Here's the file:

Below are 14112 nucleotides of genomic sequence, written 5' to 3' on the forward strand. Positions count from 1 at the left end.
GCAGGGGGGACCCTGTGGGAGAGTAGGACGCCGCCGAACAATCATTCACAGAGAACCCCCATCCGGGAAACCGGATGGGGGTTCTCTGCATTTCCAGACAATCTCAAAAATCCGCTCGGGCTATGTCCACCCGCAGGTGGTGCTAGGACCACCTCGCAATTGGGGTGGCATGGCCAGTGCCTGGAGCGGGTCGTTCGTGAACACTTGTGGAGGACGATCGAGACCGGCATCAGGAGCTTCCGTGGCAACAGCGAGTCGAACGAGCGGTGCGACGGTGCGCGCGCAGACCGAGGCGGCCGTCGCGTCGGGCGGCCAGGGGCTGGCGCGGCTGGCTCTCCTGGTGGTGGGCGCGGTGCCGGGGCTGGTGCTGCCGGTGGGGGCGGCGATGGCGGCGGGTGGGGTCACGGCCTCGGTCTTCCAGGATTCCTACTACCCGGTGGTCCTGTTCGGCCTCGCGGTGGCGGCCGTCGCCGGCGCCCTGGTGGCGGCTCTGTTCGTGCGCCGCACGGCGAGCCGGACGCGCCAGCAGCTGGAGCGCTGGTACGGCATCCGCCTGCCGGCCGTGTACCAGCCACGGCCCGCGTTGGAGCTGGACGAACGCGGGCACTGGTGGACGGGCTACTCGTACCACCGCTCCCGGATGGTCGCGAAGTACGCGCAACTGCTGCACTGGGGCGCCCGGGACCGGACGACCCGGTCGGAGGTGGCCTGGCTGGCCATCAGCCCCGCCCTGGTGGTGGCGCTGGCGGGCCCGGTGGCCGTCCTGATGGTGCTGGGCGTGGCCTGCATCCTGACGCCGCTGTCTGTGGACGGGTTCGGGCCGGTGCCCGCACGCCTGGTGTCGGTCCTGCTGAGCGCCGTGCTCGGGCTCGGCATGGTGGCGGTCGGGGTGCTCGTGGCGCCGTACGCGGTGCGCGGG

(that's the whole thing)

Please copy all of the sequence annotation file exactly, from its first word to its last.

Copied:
Below are 14112 nucleotides of genomic sequence, written 5' to 3' on the forward strand. Positions count from 1 at the left end.
GCAGGGGGGACCCTGTGGGAGAGTAGGACGCCGCCGAACAATCATTCACAGAGAACCCCCATCCGGGAAACCGGATGGGGGTTCTCTGCATTTCCAGACAATCTCAAAAATCCGCTCGGGCTATGTCCACCCGCAGGTGGTGCTAGGACCACCTCGCAATTGGGGTGGCATGGCCAGTGCCTGGAGCGGGTCGTTCGTGAACACTTGTGGAGGACGATCGAGACCGGCATCAGGAGCTTCCGTGGCAACAGCGAGTCGAACGAGCGGTGCGACGGTGCGCGCGCAGACCGAGGCGGCCGTCGCGTCGGGCGGCCAGGGGCTGGCGCGGCTGGCTCTCCTGGTGGTGGGCGCGGTGCCGGGGCTGGTGCTGCCGGTGGGGGCGGCGATGGCGGCGGGTGGGGTCACGGCCTCGGTCTTCCAGGATTCCTACTACCCGGTGGTCCTGTTCGGCCTCGCGGTGGCGGCCGTCGCCGGCGCCCTGGTGGCGGCTCTGTTCGTGCGCCGCACGGCGAGCCGGACGCGCCAGCAGCTGGAGCGCTGGTACGGCATCCGCCTGCCGGCCGTGTACCAGCCACGGCCCGCGTTGGAGCTGGACGAACGCGGGCACTGGTGGACGGGCTACTCGTACCACCGCTCCCGGATGGTCGCGAAGTACGCGCAACTGCTGCACTGGGGCGCCCGGGACCGGACGACCCGGTCGGAGGTGGCCTGGCTGGCCATCAGCCCCGCCCTGGTGGTGGCGCTGGCGGGCCCGGTGGCCGTCCTGATGGTGCTGGGCGTGGCCTGCATCCTGACGCCGCTGTCTGTGGACGGGTTCGGGCCGGTGCCCGCACGCCTGGTGTCGGTCCTGCTGAGCGCCGTGCTCGGGCTCGGCATGGTGGCGGTCGGGGTGCTCGTGGCGCCGTACGCGGTGCGCGGG